March 21, 2011
A grandfather clock in the corner of the room strikes 3pm, the door opens, and the most recognisable haircut in eastern Europe arrives into the room. Beneath it is Yulia Tymoshenko, Ukraine's former prime minister and – perhaps – its future president. Ms Tymoshenko has travelled a long path since Ukraine's independence 20 years ago: from businesswoman to gas oligarch, then to revolutionary leader, prime minister, and now again opposition leader, this time one under criminal investigation.
At a time when the world's attention is focused on the extraordinary uprisings in the Arab states, Ms Tymoshenko has some words of advice for the protesters. She says she's optimistic about the chances of any country where the people are brave enough to take to the streets and fight for their freedom.
"If there are no honest elections and no possibility to bring the authorities to account, then yes, I am for protest actions," she says. "But a revolution is not enough. Getting rid of the people in charge is only part of the problem. Or, rather, it's the creation of new problems."
She would know. In 2004, she was one of the leaders of the Orange Revolution, Ukraine's messy but bloodless uprising, that forced repeat elections and ousted the presidential candidate of the Kremlin and the old guard, Viktor Yanukovych, who was widely believed to have rigged the initial vote. Ms Tymoshenko joined with Viktor Yushchenko, the defeated challenger, to form a progressive pairing that rallied the crowds. They were an extraordinary couple, straight from the pages of a fairy tale – he with his horribly disfigured face, the result of a murky poisoning incident possibly linked to political opponents, and she with her princess-in-the-tower plait. They stood together on the Maidan, Kiev's central square, and promised the crowds a new way of life. Ukraine's outgoing president, Leonid Kuchma, who had backed Mr Yanukovych, bowed to the crowd's demands for new elections, which Mr Yushchenko duly won. He made Ms Tymoshenko his prime minister.
It was a time, like now in the Arab world, when it seemed that people power would sweep away the old, corrupt guard in the former Soviet countries. Many of the leaders had been hanging around since the fall of communism. In Georgia, the young and charismatic Mikheil Saakashvili had already eased into power, brushing away the Soviet Union's last foreign minister and then Georgian President, Eduard Shevardnadze, in the "Rose Revolution". Then came Ukraine and the Orange Revolution. It was followed by Kyrgyzstan's more violent Tulip Revolution and the march seemed unstoppable – names were even allotted to revolutions before they happened, such as Belarus's aborted "Denim Revolution". And although the apathetic Russian populace never seemed close to joining in the protest waves, the Kremlin set about creating sinister youth groups like Nashi, designed to be the footsoldiers of the counter-revolution should any Russians get Orange Fever.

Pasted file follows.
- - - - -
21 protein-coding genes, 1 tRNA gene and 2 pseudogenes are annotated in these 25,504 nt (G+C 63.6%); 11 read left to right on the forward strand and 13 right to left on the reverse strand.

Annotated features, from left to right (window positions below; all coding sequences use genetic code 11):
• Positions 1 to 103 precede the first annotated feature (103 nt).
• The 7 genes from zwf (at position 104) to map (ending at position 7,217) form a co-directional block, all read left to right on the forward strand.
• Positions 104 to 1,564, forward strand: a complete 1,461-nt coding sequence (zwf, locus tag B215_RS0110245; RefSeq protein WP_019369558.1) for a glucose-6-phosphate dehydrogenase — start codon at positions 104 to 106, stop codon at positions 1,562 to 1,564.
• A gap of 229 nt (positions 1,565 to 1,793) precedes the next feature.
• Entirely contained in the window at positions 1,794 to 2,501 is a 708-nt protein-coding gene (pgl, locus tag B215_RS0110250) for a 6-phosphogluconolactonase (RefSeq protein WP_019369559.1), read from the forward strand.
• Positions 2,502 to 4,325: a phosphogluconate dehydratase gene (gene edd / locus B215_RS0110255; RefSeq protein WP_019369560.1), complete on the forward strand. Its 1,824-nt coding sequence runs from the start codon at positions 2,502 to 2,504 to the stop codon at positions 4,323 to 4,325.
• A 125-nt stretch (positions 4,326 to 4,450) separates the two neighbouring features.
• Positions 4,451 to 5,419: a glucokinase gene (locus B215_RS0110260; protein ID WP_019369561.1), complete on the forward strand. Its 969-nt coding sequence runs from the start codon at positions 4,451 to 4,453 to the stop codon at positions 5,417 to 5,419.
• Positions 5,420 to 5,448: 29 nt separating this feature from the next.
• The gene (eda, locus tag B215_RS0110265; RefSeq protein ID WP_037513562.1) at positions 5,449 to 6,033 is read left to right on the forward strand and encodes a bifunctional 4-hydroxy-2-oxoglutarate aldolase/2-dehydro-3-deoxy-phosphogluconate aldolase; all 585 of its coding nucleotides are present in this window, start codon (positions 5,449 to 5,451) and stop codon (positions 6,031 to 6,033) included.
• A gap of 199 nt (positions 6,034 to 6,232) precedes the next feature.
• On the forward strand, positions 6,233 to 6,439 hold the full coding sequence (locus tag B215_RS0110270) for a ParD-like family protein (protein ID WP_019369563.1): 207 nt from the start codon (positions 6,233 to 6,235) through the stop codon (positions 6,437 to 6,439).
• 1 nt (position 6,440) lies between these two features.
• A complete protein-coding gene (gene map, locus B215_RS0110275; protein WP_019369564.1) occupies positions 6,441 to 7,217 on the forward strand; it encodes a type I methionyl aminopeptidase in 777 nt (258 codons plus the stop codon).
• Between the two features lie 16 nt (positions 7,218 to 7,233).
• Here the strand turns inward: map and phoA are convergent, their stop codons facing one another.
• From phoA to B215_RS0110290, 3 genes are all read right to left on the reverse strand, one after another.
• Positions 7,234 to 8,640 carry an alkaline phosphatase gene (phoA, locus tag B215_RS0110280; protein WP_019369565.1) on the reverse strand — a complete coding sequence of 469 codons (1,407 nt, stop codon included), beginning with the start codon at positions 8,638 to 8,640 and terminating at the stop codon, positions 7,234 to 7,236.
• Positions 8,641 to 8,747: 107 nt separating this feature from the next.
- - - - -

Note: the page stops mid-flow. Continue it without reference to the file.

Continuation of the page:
But things didn't quite work out as planned in Ukraine, either. The alliance between Mr Yushchenko and Ms Tymoshenko soon broke down, and her premiership lasted less than a year. In Moscow, her nationalism and populism signified everything the Kremlin despised about the "Colour Revolutions". An arrest warrant over business activities in the 1990s was activated, which meant she couldn't even travel to Russia, and a sitting Russian MP even directed a pornographic film called Yulia, featuring a Tymoshenko lookalike cavorting in a sauna with a doppelgänger of another Kremlin bête noire, Mr Saakashvili. The two chatted in bed about what George W. Bush had told them to do.
In 2007, she returned as PM under Mr Yushchenko. The country's political life was lively – open debates on television and fistfights in parliament – but the economy deteriorated. Moscow, which by now despised Mr Yushchenko's nationalism, began to recognise Ms Tymoshenko as their best hope for negotiations; the charges against her were dropped and she flew into Moscow to negotiate gas prices with Vladimir Putin, who later said it was "comfortable" to deal with her. But the financial crisis hit Ukraine hard, and in last year's elections, Viktor Yanukovych beat Ms Tymoshenko by just 3 per cent of the votes. The general consensus is that Ukraine has gone backwards since Mr Yanukovych took over. He has not proved the Kremlin pawn he was once thought to be and has tried to negotiate a foreign policy that restores good relations with Moscow while furthering European integration. However, media freedoms have been curtailed and high-level corruption appears to be flourishing.